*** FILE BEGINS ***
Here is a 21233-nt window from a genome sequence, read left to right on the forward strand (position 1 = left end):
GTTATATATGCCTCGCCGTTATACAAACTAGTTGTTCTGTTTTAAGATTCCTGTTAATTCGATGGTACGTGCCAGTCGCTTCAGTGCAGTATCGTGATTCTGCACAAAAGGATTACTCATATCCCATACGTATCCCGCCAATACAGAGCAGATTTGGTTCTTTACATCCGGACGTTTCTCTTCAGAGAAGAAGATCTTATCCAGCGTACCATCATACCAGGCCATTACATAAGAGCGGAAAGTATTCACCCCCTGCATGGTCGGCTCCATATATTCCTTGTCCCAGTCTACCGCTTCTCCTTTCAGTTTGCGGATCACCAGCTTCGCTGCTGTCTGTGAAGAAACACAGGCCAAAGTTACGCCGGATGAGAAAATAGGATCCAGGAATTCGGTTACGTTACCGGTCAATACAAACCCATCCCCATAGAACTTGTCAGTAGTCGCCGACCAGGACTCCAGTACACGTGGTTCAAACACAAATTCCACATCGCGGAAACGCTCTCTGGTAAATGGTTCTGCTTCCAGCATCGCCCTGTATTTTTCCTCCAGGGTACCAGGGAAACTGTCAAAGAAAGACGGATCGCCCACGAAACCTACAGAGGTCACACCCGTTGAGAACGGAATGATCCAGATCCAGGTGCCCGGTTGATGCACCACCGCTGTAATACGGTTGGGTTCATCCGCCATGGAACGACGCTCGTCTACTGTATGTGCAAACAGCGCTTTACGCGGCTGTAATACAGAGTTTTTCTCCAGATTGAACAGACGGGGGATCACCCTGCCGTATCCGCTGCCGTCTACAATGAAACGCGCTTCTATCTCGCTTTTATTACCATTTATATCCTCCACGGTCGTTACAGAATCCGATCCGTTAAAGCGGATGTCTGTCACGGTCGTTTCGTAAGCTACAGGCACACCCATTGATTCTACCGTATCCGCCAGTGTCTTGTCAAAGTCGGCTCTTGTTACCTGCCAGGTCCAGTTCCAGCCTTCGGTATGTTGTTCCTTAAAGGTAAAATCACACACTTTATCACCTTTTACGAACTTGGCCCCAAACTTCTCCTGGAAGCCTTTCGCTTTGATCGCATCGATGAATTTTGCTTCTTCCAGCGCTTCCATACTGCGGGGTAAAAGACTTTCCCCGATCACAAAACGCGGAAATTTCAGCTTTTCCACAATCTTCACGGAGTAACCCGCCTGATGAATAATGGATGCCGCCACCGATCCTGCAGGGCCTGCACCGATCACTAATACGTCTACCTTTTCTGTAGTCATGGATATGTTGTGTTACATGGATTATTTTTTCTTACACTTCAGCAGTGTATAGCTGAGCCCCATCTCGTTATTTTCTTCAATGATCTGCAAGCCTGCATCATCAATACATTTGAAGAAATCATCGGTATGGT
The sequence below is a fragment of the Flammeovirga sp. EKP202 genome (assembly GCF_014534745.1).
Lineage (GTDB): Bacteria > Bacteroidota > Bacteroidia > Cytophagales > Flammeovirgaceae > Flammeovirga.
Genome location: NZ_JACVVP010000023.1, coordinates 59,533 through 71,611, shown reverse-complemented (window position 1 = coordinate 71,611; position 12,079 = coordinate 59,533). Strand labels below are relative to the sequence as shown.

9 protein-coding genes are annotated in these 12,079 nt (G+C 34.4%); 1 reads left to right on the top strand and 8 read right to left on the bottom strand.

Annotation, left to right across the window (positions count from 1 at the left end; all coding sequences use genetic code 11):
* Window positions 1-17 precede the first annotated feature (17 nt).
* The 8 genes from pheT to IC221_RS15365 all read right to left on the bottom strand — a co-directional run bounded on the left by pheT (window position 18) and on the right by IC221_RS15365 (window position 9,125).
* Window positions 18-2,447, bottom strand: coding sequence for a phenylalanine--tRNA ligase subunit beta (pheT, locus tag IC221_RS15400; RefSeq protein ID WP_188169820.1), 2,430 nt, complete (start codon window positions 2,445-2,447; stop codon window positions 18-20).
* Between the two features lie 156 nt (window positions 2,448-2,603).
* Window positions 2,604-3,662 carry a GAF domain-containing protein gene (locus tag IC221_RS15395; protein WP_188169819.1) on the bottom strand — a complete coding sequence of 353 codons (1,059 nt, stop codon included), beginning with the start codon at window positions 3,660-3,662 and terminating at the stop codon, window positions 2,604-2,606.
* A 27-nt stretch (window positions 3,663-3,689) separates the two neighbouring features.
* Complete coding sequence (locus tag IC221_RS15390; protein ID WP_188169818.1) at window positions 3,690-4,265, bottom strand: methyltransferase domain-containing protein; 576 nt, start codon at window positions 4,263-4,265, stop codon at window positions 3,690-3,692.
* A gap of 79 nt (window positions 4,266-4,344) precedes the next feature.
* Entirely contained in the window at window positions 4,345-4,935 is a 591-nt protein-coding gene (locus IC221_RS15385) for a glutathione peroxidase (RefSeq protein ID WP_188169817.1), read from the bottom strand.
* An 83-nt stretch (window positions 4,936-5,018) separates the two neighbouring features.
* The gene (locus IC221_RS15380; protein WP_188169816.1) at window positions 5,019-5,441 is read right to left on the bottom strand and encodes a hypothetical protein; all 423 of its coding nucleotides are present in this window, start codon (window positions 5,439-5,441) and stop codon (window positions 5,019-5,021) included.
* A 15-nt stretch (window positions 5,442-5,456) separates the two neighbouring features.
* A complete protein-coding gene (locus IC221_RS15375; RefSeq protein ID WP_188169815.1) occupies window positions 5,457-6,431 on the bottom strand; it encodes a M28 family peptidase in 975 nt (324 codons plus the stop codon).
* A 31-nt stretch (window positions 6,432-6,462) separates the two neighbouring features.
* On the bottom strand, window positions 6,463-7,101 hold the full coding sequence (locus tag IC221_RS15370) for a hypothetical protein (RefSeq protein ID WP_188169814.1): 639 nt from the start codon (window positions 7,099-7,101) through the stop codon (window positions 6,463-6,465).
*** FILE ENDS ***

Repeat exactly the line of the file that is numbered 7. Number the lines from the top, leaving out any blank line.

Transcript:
Annotation, left to right across the window (positions count from 1 at the left end; all coding sequences use genetic code 11):